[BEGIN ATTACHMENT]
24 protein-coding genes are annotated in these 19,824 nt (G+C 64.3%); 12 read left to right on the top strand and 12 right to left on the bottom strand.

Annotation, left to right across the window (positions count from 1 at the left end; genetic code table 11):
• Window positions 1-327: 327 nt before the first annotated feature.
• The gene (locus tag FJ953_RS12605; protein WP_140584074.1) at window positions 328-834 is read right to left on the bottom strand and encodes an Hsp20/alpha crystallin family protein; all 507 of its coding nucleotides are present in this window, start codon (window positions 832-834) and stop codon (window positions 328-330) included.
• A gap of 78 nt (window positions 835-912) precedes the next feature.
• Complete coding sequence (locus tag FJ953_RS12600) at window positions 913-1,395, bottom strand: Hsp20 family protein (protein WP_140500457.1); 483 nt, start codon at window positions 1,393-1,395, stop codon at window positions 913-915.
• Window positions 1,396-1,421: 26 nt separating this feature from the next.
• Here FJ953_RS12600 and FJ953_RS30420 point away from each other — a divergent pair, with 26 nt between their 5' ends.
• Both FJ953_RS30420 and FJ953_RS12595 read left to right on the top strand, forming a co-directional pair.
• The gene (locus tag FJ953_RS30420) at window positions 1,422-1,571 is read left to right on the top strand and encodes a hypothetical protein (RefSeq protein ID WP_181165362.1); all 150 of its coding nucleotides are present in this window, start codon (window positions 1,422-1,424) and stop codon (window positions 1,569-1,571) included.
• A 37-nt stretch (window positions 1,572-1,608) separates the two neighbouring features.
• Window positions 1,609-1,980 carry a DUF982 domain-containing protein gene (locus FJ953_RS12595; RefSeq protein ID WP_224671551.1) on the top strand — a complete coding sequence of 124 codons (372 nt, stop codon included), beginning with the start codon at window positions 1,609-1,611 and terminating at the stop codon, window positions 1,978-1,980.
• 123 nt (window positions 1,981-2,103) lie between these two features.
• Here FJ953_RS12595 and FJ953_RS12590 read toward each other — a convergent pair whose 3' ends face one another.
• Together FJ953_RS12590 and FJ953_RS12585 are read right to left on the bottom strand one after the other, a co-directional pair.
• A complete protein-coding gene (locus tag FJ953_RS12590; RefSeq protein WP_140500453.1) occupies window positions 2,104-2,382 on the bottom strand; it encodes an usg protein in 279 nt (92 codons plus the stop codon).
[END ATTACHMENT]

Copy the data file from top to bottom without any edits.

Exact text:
24 protein-coding genes are annotated in these 19,824 nt (G+C 64.3%); 12 read left to right on the top strand and 12 right to left on the bottom strand.

Annotation, left to right across the window (positions count from 1 at the left end; genetic code table 11):
• Window positions 1-327: 327 nt before the first annotated feature.
• The gene (locus tag FJ953_RS12605; protein WP_140584074.1) at window positions 328-834 is read right to left on the bottom strand and encodes an Hsp20/alpha crystallin family protein; all 507 of its coding nucleotides are present in this window, start codon (window positions 832-834) and stop codon (window positions 328-330) included.
• A gap of 78 nt (window positions 835-912) precedes the next feature.
• Complete coding sequence (locus tag FJ953_RS12600) at window positions 913-1,395, bottom strand: Hsp20 family protein (protein WP_140500457.1); 483 nt, start codon at window positions 1,393-1,395, stop codon at window positions 913-915.
• Window positions 1,396-1,421: 26 nt separating this feature from the next.
• Here FJ953_RS12600 and FJ953_RS30420 point away from each other — a divergent pair, with 26 nt between their 5' ends.
• Both FJ953_RS30420 and FJ953_RS12595 read left to right on the top strand, forming a co-directional pair.
• The gene (locus tag FJ953_RS30420) at window positions 1,422-1,571 is read left to right on the top strand and encodes a hypothetical protein (RefSeq protein ID WP_181165362.1); all 150 of its coding nucleotides are present in this window, start codon (window positions 1,422-1,424) and stop codon (window positions 1,569-1,571) included.
• A 37-nt stretch (window positions 1,572-1,608) separates the two neighbouring features.
• Window positions 1,609-1,980 carry a DUF982 domain-containing protein gene (locus FJ953_RS12595; RefSeq protein ID WP_224671551.1) on the top strand — a complete coding sequence of 124 codons (372 nt, stop codon included), beginning with the start codon at window positions 1,609-1,611 and terminating at the stop codon, window positions 1,978-1,980.
• 123 nt (window positions 1,981-2,103) lie between these two features.
• Here FJ953_RS12595 and FJ953_RS12590 read toward each other — a convergent pair whose 3' ends face one another.
• Together FJ953_RS12590 and FJ953_RS12585 are read right to left on the bottom strand one after the other, a co-directional pair.
• A complete protein-coding gene (locus tag FJ953_RS12590; RefSeq protein WP_140500453.1) occupies window positions 2,104-2,382 on the bottom strand; it encodes an usg protein in 279 nt (92 codons plus the stop codon).